Ep. 1 - Introduction

Hello. I have decided to write this new blog Musician at Work for several reasons, which I will outline shortly. It is a view of the world from my point of perspective - both issues in my life as a professional musician with a finger in many musical pies, but also as just a bloke trying to get by in the wider social, political and cultural climate of the UK today. 

Online presence 

Having an online presence is an essential part of life as a professional musician in this country. This is needed mainly for self-promotion and advertising (eg: informing potential audiences of upcoming performances and new projects/albums, etc). This is particularly true of a freelance musician, which is the category that I mostly fall into (apart from a few regular, ongoing bands). More about freelance musical life later... 

Sometimes, this need for an online presence seems to be a bit absurd and illogical to me. I recently thought about entering a jazz composition competition funded by a regional branch of the Arts Council. One of the criteria for assessing the viability of the winning proposed compositional idea was the ‘scope of the online presence of the composer’! If this was for a competition where the prize involved attracting an audience for a live event I could understand this, but here the prize was a radio broadcast of the performance of the work by a band that didn’t necessarily include the composer in its ranks. Huh?!  

I didn’t bother to enter the competition… Thinking about it, a competition for the best idea for a composition rather than the best actual composition seems a bit bonkers in itself.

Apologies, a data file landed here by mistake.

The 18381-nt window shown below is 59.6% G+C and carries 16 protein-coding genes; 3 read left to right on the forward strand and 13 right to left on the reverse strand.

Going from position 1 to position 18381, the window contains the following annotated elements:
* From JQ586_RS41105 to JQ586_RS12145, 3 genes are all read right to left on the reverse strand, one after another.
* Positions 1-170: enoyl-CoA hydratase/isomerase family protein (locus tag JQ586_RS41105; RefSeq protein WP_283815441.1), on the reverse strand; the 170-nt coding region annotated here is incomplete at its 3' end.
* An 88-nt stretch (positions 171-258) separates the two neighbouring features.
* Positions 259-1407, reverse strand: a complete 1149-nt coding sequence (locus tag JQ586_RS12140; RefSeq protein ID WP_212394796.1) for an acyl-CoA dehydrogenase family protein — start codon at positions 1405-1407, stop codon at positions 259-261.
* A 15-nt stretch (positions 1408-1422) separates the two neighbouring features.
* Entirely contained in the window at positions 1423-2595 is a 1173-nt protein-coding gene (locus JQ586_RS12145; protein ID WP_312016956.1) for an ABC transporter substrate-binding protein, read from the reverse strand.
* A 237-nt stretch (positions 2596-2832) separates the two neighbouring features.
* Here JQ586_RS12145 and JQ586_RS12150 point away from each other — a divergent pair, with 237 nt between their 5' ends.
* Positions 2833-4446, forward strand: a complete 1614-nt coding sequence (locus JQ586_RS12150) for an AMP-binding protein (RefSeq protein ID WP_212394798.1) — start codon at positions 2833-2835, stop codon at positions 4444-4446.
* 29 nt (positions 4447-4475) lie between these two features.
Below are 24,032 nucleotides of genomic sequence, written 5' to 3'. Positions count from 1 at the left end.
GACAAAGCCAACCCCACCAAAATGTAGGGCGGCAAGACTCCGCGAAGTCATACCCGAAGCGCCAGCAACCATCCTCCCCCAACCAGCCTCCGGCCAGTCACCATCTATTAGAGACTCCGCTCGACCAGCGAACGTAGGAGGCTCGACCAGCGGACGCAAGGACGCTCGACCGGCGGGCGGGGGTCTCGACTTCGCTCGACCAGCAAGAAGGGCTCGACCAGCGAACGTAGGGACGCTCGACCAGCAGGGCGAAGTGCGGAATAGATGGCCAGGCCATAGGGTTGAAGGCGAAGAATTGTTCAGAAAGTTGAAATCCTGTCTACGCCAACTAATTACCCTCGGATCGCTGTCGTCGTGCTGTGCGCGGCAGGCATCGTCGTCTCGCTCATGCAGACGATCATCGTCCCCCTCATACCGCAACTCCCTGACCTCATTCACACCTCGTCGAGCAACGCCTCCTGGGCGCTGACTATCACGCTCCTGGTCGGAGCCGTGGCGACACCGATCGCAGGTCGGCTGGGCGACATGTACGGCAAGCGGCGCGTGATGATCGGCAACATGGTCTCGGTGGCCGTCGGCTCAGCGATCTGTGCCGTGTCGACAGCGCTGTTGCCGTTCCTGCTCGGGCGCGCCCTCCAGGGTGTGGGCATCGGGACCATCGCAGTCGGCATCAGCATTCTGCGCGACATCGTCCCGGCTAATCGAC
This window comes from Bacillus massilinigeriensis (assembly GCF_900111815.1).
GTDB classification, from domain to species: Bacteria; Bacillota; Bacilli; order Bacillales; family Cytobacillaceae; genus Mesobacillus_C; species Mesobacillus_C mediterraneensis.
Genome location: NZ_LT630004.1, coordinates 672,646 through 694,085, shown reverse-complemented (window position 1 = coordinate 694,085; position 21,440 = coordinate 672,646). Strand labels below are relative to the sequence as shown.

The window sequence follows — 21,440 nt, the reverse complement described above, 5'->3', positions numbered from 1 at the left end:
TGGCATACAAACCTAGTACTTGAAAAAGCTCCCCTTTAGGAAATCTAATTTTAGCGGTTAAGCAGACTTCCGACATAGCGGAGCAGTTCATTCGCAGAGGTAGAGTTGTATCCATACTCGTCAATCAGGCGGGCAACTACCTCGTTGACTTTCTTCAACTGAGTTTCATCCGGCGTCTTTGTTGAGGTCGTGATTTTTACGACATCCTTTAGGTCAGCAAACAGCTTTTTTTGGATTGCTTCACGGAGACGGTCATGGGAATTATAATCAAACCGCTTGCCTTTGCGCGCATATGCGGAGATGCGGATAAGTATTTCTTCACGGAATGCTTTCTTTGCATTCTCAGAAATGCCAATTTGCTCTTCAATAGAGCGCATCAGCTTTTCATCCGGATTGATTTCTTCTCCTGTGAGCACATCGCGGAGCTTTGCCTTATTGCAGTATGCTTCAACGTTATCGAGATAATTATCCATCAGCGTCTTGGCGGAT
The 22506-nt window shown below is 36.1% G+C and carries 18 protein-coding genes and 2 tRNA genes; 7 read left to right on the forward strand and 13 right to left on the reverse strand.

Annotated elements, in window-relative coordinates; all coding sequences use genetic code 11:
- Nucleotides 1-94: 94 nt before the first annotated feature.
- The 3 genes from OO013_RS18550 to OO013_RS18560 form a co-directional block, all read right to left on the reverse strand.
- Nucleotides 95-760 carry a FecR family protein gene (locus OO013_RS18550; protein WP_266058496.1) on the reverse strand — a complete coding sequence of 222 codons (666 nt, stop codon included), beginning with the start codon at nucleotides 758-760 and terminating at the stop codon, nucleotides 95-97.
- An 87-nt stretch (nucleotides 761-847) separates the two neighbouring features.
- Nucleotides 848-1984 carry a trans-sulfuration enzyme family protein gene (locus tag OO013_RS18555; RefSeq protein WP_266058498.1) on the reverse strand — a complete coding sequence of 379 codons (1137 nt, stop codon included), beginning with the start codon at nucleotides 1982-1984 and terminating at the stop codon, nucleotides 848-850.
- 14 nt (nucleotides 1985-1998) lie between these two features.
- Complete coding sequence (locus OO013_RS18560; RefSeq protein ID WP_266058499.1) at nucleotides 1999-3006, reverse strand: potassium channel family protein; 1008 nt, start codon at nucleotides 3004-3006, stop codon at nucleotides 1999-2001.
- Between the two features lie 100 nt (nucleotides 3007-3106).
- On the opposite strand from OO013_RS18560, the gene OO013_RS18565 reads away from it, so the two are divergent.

What musicians do all day 

In the current lockdown-affected world there seems to be a strong pressure to justify the work that musicians (and artists in general) do as ‘real’ work. The validity of this career as a ‘proper job’ seems to be more in question than ever, and this is reflected by the shockingly bad organisation of financial support for freelancers in the Covid pandemic. The government just does not know what we do and how the music (and wider arts) industry is actually organised. I hope to enlighten and inform with my future blog posts. 

This lack of understanding from the wider audience became even clearer to me over the Summer when a friend interviewed me as background research to her upcoming novel which featured a musician as one of the main characters. She is an extremely knowledgeable and widely-read person, but the ‘unworldly’ and ‘romantic’ ideas that she had about life as a musician were very wide of the mark. The interview proved to be a real ‘reality check’ for her. Maybe she is not alone in needing this? 

Show your workings 

This phrase, which for me harks back to the dreaded maths exams of my youth, is part of a philosophy which is gaining prominence amongst artists in all fields. I first came across it a few years ago when my PhD supervisor recommended the book Show your Work! By Austin Kleon. (https://www.amazon.co.uk/Show-Your-Work-Getting-Discovered/dp/076117897X/ref=sr_1_1?crid=8UI611W1QIYJ&dchild=1&keywords=show+your+work+austin+kleon&qid=1611161026&sprefix=show+your+work%2Caps%2C153&sr=8-1)  

The basic philosophy involves opening up the process of creating works of art to the audience rather than just waiting to present the final finished product. This (usually online) access helps to explain your creative processes in the making of a work and some of the ideas and techniques behind it to interested observers. This helps to build a relationship between the creator and individual members of a potential audience and opens up the possibility of a two-way stream of ideas and greater understanding between both sides. Watch this space… 

Music education 

2021 is the 40th anniversary of passing my PGCE in secondary music teaching. Since then I have taught in schools, colleges, universities, workshops and community projects, usually part-time alongside a professional involvement in music. I still teach part-time in an FE College. Education is in my blood and I will also be passing on a few nuggets of (hopefully) useful information in this blog. 

As you can see, the reasons behind this blog are many and varied - from an extension of my self-employed business, a small (semi-political) platform for my voice and opinions (and also that of my industry), somewhere to share and explain my artistic ventures and projects, and an educational tool. 

I hope you enjoy reading it! 

Cheers, 

Ralf

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